We spent a miserable night on the shore,
serving as targets for huge numbers of
mosquitoes intent on eating us alive.
Our native friends had brought a wallaby
along for supper, so they made a fire and
roasted it, eating and chatting away until
midnight. Children cried intermittently
and, just before dawn, their rooster and a
few chickens rounded off a sleepless night.
Tired and groggy, we packed our gear and
left before sunrise.
We faced a steady ascent through the
jungle, for Lake Kamaka lies at 700 meters
(approx. 2300 feet) and Lakamora perhaps
at 900 meters (approx. 2950 feet). This
is a virgin rainforest, so we were forced
to scramble under and over fallen trees
blocking our way. I have traveled through
many jungles, including the Amazon,
but I have seen nothing that compared
to this unique, untouched environment.
Huge trees at least 12 meters ( 40 feet) in
diameter soar into the sky, and all around
are unknown plants, unfamiliar insects,
hornbills, shiny violet-colored lizards, and
vivid green tree snakes. Algae-covered
rocks surrounded impassable waterholes,
and tree trunks were draped in thick moss
within this dense, dimly lit wilderness
perhaps unvisited and unseen by human
beings for thousands of years.
No Europeans had ever before been to this remote area; it had been visited only by the Papuas
for hunting. To protect themselves from the daily rain, on top of a hill the hunters built this hut—a
welcome resting place in the depths of the forest.
For the first few hours, we walked and
climbed boldly upward, so fascinated by
our surroundings that we were unaware
of the demands placed on our bodies. But
before long, Patrick declared he needed
a rest, so we left him behind with two
men—to help if necessary—to follow later.
To climb to 700 meters from sea level
through dense jungle, in the heat and high
humidity, is not exactly easy.
Just before sunset I spied Lake Kamaka
below us, a huge, stunningly beautiful,
crystal-clear stretch of water, surrounded
on all sides by jungle-clad mountains.
And amid the masses of floating water
lilies was our objective: brilliant, colorful
rainbowfishes. I was so excited I jumped
into the lake and started to use a seine
net along the edges. Before long I had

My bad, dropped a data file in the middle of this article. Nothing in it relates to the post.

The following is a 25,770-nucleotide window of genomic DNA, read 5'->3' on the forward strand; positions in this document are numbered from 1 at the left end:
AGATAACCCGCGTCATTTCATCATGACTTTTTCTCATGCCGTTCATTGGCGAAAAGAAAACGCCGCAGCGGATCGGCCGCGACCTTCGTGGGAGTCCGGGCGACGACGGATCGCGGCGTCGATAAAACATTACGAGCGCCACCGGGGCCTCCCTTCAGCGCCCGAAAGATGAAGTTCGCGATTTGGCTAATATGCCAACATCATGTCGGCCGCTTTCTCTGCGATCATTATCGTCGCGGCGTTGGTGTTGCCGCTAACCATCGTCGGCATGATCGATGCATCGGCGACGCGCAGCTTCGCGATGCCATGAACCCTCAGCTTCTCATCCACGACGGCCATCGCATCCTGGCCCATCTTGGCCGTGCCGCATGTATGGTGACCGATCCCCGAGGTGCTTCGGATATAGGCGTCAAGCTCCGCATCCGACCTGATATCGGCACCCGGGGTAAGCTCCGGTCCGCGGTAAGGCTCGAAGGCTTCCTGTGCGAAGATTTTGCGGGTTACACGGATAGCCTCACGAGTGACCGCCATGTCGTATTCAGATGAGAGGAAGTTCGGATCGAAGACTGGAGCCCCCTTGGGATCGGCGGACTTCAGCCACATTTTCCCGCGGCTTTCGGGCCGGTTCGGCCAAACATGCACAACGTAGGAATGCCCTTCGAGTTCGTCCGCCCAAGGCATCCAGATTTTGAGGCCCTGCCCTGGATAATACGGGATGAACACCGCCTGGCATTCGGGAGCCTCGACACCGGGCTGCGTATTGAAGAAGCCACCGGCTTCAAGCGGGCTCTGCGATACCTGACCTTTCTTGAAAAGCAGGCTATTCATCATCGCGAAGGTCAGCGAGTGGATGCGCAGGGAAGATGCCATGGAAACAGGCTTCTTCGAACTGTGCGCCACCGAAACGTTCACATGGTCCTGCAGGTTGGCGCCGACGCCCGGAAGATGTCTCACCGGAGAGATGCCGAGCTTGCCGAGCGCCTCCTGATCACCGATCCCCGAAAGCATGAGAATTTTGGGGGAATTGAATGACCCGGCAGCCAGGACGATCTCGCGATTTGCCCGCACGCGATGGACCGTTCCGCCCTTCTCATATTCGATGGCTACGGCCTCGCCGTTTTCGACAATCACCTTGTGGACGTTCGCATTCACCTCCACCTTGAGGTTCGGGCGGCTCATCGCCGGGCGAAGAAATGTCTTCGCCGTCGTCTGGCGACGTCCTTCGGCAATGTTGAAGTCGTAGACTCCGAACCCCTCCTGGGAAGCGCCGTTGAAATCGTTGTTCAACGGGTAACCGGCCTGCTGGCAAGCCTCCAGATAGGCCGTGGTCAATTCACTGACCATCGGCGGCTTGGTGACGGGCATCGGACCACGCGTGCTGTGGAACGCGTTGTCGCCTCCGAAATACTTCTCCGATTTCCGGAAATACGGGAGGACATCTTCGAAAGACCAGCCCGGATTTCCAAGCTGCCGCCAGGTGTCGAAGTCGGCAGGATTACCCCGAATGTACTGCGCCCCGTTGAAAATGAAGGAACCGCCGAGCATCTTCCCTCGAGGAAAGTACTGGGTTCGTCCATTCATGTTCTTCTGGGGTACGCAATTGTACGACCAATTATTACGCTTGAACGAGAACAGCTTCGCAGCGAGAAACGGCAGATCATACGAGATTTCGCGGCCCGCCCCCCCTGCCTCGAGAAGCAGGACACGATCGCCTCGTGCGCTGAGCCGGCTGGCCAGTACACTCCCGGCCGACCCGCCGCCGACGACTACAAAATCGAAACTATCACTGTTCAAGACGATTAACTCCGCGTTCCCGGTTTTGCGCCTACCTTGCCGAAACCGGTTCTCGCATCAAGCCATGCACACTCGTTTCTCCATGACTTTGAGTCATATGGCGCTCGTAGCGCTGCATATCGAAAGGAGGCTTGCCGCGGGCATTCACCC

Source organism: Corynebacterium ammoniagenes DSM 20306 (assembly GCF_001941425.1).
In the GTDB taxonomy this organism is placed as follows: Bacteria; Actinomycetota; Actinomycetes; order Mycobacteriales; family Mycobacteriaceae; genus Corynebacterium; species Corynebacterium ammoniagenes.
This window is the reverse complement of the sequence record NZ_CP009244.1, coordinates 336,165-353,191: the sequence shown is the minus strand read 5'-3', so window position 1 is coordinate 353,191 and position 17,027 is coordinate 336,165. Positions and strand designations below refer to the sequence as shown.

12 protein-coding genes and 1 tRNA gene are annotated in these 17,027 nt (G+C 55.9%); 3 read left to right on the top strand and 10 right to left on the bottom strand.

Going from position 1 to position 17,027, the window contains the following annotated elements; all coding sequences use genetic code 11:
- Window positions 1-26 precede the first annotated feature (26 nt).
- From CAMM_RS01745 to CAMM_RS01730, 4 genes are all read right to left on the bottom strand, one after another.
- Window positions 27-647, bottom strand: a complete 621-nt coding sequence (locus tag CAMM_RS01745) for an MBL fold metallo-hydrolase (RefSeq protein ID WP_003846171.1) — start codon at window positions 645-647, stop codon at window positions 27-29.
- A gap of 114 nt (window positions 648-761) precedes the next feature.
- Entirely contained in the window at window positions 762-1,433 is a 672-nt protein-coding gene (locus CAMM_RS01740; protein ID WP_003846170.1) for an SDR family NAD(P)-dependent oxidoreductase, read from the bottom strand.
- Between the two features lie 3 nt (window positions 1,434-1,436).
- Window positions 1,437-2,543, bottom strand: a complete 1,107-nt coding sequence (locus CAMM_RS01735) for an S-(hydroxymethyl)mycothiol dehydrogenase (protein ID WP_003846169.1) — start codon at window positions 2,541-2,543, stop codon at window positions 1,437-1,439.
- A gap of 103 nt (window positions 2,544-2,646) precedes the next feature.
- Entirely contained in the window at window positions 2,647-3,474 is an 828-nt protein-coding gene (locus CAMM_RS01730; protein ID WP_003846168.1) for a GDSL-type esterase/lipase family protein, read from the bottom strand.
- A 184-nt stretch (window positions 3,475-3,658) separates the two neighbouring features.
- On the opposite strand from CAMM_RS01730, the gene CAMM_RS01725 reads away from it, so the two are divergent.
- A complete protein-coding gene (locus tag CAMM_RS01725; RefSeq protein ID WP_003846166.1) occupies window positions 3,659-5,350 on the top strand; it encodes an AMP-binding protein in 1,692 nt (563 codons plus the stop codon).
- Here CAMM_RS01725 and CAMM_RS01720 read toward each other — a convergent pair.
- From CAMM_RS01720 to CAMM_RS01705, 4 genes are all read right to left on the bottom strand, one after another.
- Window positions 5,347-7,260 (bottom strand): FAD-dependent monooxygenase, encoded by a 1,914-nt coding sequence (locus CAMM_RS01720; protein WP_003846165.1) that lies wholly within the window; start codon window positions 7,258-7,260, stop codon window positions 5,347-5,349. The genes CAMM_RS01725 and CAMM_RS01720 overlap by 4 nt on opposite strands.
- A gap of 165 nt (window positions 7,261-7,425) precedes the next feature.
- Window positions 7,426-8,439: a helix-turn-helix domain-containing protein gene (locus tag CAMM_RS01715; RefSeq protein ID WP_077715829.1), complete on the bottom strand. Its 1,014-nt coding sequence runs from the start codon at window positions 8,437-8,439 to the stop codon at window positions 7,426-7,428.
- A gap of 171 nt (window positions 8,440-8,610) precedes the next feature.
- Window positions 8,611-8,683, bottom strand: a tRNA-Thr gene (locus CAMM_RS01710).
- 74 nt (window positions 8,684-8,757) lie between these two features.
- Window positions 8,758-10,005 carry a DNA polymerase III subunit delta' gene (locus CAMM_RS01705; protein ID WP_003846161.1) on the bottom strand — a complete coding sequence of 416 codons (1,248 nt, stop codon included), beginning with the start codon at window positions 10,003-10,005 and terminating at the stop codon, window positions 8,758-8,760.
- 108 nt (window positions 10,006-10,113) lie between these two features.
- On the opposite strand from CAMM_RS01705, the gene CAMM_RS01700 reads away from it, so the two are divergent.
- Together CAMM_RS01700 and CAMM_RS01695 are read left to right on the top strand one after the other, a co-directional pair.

captured a beautiful iridescent-blue
rainbowfish, to be described later as a
Craterocephalus. Patrick soon joined us
from below. This was a truly beautiful
spot, so we pitched our tents for the night
and, as we dined on Italian carpaccio
A new giant goby Mogurnda sp. found in Lake Lakamora.
soup and strong black Earl Grey tea, took
our rest and admired our completely
untouched, uninhabited environment.
I was anxious to set off for Lake
Lakamora the next day. Patrick was
to await our return, so I left him a
man for company and we started off
with the other three. They managed
to find a half-sunken dugout and cut
some long poles to propel it. We were
determined to cross the lake on this
primitive craft and slowly progressed to
a long, limestone outcrop in the water
crowded with cormorants. The lake flora
included different species of Potamogeton
(pondweed) and Nymphaea (water lilies)
along the bank. On the far side, we had
to drag the boat through thick reeds
before reaching the shore and unloading
our gear. Nearby, a waterfall about 50
meters (165 feet) high cascaded into the
extreme western end of the lake. We
could not linger, for Lakamora was still
a day’s fast march away.
About an hour later, we encountered
a jungle stream some 6 to 8 meters ( 20
to 25 feet) across. Our companions soon
felled a tree and laid it across, and we
passed over, balancing precariously on
the trunk. The last to cross the rapidly
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